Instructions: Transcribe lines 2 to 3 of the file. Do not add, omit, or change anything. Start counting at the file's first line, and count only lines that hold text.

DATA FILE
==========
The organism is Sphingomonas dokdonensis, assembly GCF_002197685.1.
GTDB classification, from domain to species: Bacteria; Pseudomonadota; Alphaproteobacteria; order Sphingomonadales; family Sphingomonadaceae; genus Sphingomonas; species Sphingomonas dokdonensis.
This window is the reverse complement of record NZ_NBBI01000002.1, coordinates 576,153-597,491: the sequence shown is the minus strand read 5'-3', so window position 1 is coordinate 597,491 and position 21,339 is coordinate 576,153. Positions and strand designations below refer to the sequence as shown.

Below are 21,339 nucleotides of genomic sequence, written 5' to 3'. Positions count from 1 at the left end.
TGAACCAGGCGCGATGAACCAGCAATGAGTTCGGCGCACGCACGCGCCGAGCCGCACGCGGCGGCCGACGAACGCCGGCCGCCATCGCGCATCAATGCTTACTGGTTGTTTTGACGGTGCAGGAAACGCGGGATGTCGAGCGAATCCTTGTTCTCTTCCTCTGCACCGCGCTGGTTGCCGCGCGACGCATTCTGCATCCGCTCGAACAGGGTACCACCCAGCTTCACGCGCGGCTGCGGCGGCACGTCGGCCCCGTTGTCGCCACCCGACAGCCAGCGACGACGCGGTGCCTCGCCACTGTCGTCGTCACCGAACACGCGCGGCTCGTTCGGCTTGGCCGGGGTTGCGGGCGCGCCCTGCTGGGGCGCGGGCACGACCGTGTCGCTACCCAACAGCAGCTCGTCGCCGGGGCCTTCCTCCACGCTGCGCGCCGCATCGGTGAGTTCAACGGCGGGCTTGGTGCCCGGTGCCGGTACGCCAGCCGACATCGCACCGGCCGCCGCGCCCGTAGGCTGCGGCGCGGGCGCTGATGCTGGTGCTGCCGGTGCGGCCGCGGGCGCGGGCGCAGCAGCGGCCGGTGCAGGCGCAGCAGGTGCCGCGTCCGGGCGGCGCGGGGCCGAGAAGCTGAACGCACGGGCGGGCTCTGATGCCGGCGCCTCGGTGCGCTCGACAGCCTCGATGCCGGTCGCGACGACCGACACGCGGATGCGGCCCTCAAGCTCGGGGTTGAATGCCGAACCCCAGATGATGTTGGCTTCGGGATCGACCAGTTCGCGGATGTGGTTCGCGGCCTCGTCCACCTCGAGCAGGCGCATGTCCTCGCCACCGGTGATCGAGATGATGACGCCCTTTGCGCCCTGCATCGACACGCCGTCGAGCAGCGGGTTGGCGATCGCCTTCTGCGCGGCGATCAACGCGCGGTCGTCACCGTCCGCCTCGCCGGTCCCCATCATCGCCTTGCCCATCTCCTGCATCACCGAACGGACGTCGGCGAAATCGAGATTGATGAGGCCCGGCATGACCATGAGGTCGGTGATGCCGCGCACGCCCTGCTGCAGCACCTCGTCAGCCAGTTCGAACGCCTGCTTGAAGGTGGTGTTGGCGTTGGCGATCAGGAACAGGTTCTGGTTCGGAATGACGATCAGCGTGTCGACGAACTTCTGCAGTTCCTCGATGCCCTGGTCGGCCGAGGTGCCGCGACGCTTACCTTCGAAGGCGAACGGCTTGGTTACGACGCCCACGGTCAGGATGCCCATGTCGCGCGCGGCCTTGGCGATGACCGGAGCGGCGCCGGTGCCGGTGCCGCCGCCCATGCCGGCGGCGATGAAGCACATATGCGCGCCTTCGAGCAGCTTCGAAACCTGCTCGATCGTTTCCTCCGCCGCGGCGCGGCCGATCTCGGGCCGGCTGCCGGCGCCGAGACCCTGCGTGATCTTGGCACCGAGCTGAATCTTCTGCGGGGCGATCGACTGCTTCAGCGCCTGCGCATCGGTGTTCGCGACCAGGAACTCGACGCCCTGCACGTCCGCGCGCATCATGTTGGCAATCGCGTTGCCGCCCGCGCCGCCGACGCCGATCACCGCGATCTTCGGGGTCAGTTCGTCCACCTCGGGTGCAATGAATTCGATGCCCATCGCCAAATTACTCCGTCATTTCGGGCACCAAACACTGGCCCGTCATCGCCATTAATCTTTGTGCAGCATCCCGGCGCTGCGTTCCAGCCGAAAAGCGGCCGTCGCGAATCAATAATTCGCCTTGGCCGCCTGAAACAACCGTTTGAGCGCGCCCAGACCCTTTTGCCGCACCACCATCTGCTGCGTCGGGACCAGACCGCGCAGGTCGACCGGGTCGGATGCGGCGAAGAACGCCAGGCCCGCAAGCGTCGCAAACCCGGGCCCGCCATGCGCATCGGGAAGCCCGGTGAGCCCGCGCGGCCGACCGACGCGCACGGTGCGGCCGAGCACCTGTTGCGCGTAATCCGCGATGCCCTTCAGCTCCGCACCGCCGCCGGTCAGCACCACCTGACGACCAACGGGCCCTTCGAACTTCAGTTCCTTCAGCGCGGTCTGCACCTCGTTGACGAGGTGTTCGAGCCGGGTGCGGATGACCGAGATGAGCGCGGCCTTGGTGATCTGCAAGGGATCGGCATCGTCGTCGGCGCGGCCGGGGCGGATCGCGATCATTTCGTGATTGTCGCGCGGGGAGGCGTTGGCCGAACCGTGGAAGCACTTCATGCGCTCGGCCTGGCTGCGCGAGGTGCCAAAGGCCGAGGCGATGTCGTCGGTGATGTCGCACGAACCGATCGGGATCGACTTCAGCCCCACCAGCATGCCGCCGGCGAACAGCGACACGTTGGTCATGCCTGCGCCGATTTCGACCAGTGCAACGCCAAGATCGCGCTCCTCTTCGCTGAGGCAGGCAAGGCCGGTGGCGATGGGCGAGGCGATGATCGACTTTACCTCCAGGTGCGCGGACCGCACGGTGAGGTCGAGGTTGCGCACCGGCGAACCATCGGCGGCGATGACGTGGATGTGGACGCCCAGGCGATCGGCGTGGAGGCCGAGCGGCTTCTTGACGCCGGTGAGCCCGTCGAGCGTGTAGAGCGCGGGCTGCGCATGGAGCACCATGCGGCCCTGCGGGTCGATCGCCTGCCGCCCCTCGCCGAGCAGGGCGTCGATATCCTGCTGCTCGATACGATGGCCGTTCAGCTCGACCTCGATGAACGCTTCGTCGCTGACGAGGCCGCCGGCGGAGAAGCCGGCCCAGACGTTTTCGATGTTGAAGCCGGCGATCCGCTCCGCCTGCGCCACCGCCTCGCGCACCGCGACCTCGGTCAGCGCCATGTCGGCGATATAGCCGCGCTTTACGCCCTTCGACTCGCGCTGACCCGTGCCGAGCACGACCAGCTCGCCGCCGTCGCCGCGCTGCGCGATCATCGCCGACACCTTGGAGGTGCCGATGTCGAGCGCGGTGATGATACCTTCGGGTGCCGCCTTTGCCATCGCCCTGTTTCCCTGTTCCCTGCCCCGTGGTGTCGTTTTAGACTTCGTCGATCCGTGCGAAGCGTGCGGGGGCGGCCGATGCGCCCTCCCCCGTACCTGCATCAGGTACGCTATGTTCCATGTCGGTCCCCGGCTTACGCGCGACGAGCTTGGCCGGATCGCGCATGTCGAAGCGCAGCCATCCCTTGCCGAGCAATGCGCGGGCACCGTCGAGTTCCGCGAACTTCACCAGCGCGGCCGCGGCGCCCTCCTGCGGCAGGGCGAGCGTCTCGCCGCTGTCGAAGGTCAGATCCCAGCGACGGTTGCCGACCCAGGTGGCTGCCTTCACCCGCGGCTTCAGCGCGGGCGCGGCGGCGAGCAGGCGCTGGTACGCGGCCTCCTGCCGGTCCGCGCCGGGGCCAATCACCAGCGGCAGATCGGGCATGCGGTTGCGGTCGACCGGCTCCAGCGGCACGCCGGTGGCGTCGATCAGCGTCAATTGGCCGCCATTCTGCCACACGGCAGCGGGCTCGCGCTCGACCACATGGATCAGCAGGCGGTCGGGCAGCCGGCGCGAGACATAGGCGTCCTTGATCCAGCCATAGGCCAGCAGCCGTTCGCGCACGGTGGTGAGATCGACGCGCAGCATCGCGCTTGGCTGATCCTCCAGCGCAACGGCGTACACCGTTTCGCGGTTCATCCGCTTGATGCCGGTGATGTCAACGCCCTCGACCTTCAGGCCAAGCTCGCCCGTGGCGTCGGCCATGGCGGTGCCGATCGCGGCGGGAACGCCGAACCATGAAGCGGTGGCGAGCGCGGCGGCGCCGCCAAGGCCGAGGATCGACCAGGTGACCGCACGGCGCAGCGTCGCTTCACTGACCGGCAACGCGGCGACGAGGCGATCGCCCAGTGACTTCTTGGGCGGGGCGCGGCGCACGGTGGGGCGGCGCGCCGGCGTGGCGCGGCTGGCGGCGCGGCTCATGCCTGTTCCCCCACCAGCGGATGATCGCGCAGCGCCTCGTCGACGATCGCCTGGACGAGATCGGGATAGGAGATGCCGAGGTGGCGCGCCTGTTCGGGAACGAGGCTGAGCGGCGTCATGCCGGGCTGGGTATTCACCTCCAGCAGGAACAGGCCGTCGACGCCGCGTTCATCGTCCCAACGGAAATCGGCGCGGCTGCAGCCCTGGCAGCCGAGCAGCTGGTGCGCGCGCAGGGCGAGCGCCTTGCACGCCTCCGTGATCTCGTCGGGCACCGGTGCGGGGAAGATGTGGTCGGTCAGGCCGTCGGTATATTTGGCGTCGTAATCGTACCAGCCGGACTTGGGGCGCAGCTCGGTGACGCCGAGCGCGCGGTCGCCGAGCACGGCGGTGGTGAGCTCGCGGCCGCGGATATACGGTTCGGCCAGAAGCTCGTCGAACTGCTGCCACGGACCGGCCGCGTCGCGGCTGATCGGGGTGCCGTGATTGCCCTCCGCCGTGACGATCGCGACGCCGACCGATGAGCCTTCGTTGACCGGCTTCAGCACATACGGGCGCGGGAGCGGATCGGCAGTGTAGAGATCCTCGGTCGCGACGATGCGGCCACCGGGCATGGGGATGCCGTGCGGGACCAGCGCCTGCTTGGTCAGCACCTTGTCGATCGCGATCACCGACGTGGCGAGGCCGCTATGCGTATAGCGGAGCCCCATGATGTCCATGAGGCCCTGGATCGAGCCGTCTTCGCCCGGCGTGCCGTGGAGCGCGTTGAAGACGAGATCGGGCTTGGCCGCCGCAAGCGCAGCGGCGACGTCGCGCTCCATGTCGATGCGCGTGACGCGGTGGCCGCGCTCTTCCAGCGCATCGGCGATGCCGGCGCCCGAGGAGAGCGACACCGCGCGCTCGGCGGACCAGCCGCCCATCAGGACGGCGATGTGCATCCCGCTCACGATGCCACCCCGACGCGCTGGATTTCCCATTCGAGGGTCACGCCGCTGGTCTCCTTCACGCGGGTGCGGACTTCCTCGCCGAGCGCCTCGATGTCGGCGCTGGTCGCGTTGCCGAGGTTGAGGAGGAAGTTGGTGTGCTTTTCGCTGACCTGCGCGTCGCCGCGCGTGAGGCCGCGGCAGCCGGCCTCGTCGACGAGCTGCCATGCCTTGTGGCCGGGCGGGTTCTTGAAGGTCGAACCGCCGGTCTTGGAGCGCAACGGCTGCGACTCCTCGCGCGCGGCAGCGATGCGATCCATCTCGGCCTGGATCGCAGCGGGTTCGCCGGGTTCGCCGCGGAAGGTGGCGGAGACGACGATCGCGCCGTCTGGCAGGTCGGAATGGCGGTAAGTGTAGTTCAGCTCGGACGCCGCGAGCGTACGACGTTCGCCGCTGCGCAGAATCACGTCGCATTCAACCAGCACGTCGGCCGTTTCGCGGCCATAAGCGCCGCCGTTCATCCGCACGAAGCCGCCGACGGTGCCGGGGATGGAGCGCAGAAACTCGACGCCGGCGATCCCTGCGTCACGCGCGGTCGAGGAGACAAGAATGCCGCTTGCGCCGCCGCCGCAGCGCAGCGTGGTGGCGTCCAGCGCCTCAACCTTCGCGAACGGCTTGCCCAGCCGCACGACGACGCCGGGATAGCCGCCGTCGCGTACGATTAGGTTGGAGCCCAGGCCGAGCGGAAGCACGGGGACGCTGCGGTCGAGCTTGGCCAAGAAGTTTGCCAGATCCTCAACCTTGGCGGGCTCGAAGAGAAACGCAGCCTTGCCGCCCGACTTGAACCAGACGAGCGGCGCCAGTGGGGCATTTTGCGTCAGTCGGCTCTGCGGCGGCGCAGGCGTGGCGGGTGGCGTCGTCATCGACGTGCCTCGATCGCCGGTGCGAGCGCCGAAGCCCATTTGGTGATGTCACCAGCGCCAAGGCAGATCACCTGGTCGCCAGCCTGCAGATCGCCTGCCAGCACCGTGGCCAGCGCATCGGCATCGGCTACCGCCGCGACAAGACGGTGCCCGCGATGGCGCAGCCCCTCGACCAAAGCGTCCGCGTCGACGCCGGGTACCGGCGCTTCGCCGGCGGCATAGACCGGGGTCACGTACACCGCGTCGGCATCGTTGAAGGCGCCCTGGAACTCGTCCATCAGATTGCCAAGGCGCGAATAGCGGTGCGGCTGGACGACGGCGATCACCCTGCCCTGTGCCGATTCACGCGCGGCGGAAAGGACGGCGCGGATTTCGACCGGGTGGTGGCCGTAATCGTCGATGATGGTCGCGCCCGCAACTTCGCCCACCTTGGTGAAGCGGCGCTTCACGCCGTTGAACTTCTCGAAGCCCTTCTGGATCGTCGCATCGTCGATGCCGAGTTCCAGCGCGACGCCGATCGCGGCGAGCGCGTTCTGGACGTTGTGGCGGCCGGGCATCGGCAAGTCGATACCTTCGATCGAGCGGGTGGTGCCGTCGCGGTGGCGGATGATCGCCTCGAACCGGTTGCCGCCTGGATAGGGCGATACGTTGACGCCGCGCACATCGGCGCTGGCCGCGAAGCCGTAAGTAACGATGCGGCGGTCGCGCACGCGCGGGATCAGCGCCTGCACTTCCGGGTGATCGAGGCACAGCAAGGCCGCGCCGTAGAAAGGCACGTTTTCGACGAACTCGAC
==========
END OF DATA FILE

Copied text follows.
GTDB classification, from domain to species: Bacteria; Pseudomonadota; Alphaproteobacteria; order Sphingomonadales; family Sphingomonadaceae; genus Sphingomonas; species Sphingomonas dokdonensis.
This window is the reverse complement of record NZ_NBBI01000002.1, coordinates 576,153-597,491: the sequence shown is the minus strand read 5'-3', so window position 1 is coordinate 597,491 and position 21,339 is coordinate 576,153. Positions and strand designations below refer to the sequence as shown.